Tahiti: Geochemical evolution of a French Polynesian volcano Public Deposited



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  • The island of Tahiti, the largest in French Polynesia, comprises two major volcanoes aligned NW-SE, parallel with the general trend of the Society Islands hotspot track. Rocks form this volcanic system are basalts transitional to tholeiites, alkali basalts, basanites, picrites, and evolved lavas. Through K-Ar radiometric dating we have established the age of volcanic activity. The oldest lavas (~1.7 Ma) crop out in deeply eroded valleys in the center of the NW volcano (Tahiti Nui), while the main exposed shield phase erupted between 1.3 and 0.6 Ma, and the late-stage, valley-filled phase occurred between 0.7 and 0.3 Ma. The SW volcano (Tahiti Iti) was active between 0.9 and 0.3 Ma. There is a clear change in the composition of lavas through time. The earliest lavas are moderately high SiO2, evolved basalts (Mg number (Mg# = Mg/Mg+Fe2+) 42-49), probably derived from parental liquids of composition transitional between those of tholeiites and alkali basalts. The main shield lavas are predominantly more primitive olivine and clinopyroxene-phyric alkali basalts (Mg#60-64), while the later valley-filled lavas are basanitic (Mg#64-68) and commonly contain peridotitic xenoliths (olivine+orthopyroxene+clinopyroxene+spinel). Isotopic compositions also changes systematically with time to more depleted signatures. Rare earth element patterns and incompatible element ratios, however, show no systematic variation with time. We focused on a particularly well exposed sequence of shield building lavas in the Punaruu Valley, on the western side of Tahiti Nui. Combined K-Ar ages and magnetostratigraphic boundaries allow high-resolution age assignments to this ~0.7-km-thick flow section. We identified an early period of intense volcanic activity, from 1.3 to 0.9 Ma, followed by a period of more intermittent activity, from 0.9 to 0.6 Ma. Flow accumulation rates dropped by a factor of 4 at about 0 .9 Ma. This change in rate of magma supply corresponds to a shift in activity to Tahiti Iti. We calculated the composition of the parent magma for the shield-building stage of volcanism, assuming that it was in equilibrium with Fo89 olivine and that the most primitive aphyric lavas were derived from this parent by the crystallization of olivine alone. The majority of the shield lavas represent 25-50% crystallization of this parent magma, but the most evolved lavas represent about 70% crystallization. From over 50 analyzed flow units we recognized a quasi-periodic evolution of lava compositions within the early, robust period of volcanic activity, which we interpret as regular recharge of the magma chamber (approximately every 25±10 kyr). Volcanic evolution on Tahiti is similar to the classic Hawaiian pattern. As the shield-building stage waned, the lavas became more silica undersaturated and isotopic ratios of the lavas became more MORB-like. We propose that the Society plume is radically zoned due to entrainment of a sheath of viscously coupled, depleted mantle surrounding a central core of deeper mantle material. All parts of the rising plume melt, but the thermal compositional radial gradient ensures that greater proportions of melting occur over the plume center than its margins. The changing composition of Tahitian magmas results from lithospheric motion over this zoned plume. Magmas erupted during the main shield-building stage are derived mainly from the hot, incompatible element-enriched central zone of the plume; late-stage magmas are derived from the cooler, incompatible element-depleted viscously coupled sheath. A correlation between Pa/Ce and isotope ratio suggest that the Society plume contains deeply recycled continental material.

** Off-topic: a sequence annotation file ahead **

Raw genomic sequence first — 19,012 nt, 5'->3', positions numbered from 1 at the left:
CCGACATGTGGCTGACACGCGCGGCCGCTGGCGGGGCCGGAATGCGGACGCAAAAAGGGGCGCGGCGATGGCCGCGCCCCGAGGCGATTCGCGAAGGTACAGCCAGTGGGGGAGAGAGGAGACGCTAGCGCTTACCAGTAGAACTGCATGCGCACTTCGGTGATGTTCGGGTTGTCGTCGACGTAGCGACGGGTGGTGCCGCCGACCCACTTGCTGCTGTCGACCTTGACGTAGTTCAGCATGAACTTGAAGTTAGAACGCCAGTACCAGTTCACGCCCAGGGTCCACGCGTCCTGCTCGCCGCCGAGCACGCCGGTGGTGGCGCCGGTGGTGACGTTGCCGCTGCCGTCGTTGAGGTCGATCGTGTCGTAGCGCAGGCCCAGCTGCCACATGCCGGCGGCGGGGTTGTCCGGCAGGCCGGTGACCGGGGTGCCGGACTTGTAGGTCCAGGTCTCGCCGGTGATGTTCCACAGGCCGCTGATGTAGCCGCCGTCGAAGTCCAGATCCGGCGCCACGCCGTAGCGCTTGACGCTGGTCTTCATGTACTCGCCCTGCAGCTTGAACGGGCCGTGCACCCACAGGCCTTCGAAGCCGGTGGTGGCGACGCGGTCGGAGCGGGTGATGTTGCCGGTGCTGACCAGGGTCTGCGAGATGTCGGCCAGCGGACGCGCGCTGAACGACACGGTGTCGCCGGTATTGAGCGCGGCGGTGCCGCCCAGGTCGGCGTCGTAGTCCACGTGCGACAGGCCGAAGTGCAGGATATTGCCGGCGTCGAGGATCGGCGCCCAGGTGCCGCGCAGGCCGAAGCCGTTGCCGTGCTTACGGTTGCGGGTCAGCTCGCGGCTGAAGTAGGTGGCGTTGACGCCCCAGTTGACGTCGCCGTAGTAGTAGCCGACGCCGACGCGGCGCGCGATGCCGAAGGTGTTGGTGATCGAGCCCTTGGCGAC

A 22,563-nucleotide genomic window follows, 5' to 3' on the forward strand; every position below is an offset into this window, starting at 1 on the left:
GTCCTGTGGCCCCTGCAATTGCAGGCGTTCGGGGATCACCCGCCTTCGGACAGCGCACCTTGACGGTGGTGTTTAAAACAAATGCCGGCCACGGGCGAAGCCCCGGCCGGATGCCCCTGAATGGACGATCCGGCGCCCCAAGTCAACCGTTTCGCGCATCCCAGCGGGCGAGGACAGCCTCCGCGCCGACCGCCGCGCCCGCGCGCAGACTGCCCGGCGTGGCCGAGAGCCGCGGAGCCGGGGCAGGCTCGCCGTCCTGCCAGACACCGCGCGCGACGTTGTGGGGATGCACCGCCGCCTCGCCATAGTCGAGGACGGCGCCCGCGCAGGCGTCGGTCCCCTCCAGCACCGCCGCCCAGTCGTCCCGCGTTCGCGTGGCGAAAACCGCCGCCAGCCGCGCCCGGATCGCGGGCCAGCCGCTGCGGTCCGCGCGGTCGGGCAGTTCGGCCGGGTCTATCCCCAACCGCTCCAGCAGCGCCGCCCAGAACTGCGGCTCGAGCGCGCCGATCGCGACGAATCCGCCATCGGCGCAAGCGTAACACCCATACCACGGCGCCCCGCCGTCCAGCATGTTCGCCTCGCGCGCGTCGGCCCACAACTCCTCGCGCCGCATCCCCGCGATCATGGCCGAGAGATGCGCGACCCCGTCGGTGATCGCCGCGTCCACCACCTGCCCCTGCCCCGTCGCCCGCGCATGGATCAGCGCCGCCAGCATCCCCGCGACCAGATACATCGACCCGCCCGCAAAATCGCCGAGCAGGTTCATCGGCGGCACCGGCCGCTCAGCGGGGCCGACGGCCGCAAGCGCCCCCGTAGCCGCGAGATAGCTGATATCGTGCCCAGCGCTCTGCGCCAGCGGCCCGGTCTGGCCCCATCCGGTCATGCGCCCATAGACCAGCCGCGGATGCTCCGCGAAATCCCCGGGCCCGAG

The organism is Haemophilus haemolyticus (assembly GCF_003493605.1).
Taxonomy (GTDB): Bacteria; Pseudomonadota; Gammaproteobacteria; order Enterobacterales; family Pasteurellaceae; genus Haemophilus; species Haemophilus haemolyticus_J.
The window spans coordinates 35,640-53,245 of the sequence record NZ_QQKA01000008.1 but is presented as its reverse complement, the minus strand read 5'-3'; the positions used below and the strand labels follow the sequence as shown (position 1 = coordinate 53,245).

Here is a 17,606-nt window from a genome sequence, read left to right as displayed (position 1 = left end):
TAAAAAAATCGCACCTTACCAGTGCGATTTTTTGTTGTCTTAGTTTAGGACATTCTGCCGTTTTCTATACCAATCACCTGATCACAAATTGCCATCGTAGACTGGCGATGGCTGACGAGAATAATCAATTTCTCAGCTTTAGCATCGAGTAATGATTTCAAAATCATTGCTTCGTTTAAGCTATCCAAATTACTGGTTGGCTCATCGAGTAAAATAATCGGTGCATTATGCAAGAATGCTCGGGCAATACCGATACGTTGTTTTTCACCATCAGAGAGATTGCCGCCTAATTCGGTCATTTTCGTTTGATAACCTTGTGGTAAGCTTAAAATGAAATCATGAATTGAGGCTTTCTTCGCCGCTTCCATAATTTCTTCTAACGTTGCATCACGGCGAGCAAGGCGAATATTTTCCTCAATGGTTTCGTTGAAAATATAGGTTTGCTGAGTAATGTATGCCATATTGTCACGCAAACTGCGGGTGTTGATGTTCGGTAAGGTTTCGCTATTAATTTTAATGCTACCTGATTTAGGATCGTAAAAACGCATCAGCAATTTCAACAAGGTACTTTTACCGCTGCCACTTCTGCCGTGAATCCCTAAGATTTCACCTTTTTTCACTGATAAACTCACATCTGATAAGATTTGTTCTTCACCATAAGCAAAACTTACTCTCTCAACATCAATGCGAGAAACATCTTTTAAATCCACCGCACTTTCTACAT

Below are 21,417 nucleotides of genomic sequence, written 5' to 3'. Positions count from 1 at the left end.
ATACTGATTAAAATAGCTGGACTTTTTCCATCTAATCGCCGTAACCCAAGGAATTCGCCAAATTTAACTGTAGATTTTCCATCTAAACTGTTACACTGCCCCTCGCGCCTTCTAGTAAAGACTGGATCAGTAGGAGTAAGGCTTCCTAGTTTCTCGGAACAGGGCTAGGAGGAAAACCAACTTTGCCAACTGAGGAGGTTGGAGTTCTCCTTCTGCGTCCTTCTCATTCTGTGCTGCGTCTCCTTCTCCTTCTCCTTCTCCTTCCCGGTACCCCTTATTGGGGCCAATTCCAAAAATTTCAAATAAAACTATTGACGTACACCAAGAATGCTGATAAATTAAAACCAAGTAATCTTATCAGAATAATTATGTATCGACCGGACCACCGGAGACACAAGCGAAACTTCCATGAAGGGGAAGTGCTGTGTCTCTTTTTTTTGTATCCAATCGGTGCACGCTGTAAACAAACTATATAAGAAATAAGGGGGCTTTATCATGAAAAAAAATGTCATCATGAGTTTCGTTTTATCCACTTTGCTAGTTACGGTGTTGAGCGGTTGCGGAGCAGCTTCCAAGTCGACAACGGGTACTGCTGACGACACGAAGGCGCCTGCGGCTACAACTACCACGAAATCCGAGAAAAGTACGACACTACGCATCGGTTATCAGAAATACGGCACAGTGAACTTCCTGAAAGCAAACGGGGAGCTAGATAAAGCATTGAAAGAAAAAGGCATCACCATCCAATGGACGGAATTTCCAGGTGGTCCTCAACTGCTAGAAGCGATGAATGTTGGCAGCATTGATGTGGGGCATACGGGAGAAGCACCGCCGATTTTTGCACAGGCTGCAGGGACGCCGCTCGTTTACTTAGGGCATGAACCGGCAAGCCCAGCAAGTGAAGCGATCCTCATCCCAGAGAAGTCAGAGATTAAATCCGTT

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  • Duncan, R.A., Fisk, M.R., White, W.M., and Nielsen, R.L., 1994, Tahiti: Geochemical evolution of a French Polynesian volcano. Journal of Geophysical Research 99(B12) 24,341-23,357.
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  • 0148-0227


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